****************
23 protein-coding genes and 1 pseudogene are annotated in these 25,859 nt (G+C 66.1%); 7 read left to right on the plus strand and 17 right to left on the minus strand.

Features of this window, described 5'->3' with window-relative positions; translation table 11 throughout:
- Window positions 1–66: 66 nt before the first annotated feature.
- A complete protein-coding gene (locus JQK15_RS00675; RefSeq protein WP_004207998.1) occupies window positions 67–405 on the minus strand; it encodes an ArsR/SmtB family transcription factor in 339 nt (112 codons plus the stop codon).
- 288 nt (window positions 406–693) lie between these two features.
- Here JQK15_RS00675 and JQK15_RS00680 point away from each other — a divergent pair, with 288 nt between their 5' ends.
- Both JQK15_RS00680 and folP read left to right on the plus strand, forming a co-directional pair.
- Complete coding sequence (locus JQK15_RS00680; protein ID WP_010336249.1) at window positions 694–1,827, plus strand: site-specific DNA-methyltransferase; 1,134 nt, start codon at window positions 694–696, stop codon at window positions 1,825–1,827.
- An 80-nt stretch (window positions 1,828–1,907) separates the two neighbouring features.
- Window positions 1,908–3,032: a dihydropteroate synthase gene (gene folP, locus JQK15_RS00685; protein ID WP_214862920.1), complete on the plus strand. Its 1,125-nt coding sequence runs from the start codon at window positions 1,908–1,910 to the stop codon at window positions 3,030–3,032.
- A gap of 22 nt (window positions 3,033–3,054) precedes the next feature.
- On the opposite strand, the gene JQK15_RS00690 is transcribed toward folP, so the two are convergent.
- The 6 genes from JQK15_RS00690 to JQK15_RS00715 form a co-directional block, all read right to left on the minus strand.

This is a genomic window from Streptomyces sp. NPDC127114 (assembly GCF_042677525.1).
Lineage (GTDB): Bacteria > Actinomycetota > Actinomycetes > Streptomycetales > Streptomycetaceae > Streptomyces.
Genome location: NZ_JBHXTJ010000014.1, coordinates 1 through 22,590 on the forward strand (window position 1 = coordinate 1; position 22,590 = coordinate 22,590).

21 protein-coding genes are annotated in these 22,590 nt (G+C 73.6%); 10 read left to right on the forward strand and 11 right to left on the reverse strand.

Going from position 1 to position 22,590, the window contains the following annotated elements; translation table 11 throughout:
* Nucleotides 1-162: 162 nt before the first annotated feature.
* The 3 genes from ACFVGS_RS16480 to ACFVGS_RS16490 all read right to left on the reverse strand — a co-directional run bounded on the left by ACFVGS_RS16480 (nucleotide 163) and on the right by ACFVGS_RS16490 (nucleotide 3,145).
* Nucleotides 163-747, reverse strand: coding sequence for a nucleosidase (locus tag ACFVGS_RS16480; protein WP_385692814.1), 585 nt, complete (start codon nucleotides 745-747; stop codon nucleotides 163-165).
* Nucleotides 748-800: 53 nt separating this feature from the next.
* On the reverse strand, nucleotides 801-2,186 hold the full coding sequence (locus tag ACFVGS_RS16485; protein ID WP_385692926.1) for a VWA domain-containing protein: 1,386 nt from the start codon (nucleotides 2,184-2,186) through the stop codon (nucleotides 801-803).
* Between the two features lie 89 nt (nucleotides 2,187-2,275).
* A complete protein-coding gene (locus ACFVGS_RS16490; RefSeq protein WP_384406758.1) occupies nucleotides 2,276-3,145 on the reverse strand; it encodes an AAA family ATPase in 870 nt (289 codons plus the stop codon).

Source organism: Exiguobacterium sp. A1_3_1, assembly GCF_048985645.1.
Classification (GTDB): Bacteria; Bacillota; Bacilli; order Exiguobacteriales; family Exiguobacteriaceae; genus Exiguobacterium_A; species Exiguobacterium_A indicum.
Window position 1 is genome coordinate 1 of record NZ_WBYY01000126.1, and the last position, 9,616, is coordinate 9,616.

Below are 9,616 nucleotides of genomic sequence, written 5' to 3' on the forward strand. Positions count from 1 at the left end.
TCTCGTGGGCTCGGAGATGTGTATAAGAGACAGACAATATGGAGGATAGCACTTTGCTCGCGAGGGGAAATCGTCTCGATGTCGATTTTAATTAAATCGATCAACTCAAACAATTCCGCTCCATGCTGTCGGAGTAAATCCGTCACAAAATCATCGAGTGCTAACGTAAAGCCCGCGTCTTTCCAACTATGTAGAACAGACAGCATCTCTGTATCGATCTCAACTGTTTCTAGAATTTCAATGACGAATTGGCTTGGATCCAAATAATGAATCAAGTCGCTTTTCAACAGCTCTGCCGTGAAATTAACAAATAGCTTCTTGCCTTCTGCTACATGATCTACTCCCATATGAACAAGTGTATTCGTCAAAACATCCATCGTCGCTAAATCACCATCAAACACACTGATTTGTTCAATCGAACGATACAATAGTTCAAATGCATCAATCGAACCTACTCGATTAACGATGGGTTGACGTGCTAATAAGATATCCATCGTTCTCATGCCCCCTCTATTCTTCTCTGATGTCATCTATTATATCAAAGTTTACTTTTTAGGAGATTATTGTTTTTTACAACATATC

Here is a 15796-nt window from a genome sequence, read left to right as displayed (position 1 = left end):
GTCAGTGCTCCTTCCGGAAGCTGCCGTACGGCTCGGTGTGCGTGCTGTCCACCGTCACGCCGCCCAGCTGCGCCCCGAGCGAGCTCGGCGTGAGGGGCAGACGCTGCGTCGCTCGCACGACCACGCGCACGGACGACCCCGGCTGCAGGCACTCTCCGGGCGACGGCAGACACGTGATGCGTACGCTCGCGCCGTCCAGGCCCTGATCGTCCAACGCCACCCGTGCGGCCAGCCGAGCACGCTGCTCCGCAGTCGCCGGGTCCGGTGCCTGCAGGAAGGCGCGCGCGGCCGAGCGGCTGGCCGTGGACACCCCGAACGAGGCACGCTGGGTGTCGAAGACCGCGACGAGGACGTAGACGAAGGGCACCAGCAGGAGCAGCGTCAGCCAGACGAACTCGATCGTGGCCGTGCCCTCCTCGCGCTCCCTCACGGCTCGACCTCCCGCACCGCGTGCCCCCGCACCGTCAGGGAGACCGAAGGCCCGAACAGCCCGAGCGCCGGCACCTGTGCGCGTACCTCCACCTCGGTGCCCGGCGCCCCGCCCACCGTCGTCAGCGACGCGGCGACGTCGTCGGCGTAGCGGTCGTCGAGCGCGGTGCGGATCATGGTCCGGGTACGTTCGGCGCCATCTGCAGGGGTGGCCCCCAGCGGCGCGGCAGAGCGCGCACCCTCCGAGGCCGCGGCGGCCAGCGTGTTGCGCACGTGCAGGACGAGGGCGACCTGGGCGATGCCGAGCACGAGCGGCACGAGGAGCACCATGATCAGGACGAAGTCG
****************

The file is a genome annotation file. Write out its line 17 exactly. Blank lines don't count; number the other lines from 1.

21 protein-coding genes are annotated in these 22,590 nt (G+C 73.6%); 10 read left to right on the forward strand and 11 right to left on the reverse strand.